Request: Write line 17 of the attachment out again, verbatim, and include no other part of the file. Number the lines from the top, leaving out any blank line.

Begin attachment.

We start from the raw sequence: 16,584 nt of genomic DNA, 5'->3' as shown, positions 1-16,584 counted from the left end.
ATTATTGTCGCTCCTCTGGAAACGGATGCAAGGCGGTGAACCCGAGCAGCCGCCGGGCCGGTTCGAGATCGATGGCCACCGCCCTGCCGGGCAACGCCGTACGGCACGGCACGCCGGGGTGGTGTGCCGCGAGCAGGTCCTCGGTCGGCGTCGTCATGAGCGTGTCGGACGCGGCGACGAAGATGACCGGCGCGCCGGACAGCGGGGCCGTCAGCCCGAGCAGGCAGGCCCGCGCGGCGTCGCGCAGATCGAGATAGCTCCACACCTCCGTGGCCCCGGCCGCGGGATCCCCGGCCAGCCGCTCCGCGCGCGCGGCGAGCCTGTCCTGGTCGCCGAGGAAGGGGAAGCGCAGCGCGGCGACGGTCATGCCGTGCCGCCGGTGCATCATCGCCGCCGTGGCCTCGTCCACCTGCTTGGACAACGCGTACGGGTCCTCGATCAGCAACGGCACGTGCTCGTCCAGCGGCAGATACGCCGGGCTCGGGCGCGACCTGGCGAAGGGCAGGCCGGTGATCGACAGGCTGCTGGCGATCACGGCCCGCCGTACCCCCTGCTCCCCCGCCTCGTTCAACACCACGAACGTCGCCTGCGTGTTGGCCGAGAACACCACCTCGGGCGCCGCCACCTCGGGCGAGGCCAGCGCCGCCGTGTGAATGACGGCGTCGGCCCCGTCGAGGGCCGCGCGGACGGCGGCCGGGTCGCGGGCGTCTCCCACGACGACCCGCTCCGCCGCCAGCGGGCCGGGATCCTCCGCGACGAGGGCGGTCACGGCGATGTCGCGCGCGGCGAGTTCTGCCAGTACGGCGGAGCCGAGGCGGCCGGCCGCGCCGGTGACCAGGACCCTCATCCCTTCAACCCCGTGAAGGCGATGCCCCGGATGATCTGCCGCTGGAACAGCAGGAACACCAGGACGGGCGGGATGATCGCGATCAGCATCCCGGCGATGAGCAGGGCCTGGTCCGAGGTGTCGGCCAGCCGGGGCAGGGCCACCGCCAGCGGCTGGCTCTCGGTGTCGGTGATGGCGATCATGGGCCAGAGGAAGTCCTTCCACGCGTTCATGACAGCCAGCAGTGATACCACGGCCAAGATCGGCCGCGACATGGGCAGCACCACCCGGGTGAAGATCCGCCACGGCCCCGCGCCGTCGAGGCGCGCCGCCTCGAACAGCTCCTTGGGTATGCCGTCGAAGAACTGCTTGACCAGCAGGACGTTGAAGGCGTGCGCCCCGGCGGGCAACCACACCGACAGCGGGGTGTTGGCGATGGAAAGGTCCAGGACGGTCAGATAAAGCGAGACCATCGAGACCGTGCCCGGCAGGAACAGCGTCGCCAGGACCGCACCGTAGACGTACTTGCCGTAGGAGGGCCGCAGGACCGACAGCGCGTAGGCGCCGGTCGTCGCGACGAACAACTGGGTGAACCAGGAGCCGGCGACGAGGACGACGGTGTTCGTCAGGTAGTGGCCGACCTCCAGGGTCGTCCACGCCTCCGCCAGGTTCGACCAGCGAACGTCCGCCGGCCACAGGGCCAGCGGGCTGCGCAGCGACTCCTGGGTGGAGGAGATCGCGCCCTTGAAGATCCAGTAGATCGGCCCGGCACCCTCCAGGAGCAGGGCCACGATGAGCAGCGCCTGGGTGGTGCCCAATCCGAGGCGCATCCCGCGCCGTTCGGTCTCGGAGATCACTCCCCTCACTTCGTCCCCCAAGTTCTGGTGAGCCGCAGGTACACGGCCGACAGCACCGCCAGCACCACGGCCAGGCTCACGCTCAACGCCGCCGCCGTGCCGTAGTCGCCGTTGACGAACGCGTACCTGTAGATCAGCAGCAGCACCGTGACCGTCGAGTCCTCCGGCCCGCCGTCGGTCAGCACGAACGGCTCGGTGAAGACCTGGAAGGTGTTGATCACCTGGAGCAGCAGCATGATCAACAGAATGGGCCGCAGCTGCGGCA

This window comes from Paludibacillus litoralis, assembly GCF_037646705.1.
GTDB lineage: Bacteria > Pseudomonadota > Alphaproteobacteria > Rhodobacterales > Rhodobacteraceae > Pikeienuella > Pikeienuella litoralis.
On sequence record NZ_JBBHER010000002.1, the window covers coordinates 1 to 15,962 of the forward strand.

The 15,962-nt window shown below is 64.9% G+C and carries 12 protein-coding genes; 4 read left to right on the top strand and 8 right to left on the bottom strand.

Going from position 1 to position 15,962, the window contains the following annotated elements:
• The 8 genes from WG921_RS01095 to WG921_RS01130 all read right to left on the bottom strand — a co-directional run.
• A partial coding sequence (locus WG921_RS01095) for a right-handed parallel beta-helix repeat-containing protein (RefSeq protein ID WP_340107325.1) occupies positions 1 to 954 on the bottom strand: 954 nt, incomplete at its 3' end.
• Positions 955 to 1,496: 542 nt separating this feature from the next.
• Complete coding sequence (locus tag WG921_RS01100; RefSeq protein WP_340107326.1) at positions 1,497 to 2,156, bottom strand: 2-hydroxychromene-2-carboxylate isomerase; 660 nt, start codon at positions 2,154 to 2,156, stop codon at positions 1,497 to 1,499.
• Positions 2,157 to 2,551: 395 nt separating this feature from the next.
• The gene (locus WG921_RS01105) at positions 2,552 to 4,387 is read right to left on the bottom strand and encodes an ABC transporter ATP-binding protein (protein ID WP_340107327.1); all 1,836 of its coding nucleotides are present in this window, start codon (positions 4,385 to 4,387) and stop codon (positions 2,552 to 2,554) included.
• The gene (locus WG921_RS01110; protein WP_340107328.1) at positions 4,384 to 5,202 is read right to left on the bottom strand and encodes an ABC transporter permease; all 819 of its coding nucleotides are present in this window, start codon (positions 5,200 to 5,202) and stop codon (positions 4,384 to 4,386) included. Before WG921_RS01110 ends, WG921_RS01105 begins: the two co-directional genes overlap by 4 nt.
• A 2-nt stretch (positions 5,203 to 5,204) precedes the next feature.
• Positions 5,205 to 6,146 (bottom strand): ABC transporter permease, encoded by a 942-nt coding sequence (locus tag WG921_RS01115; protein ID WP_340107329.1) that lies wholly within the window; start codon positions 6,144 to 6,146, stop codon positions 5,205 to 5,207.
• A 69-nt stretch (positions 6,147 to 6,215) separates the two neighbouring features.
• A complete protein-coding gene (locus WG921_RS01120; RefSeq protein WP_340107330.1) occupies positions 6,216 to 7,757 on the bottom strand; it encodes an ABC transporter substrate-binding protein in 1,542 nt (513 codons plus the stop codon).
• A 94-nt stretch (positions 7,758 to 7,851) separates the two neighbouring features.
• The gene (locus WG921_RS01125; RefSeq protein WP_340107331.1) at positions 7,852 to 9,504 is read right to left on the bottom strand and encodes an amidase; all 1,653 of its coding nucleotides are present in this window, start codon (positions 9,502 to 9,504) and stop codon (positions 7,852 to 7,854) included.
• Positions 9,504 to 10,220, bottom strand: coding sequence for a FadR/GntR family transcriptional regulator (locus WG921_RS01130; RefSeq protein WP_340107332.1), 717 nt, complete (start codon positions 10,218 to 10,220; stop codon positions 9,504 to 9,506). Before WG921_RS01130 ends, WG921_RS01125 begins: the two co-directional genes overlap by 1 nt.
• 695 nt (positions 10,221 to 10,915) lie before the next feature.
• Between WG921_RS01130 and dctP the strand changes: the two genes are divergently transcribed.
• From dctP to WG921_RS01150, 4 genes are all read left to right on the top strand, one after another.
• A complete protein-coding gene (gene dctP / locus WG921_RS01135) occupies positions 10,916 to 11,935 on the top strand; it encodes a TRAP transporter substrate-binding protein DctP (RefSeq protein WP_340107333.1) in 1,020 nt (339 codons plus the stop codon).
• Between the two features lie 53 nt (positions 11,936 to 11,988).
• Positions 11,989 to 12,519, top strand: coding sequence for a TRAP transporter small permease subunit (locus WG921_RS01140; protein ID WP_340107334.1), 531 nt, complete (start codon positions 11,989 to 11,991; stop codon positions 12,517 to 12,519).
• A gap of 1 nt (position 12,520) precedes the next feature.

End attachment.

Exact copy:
• A 69-nt stretch (positions 6,147 to 6,215) separates the two neighbouring features.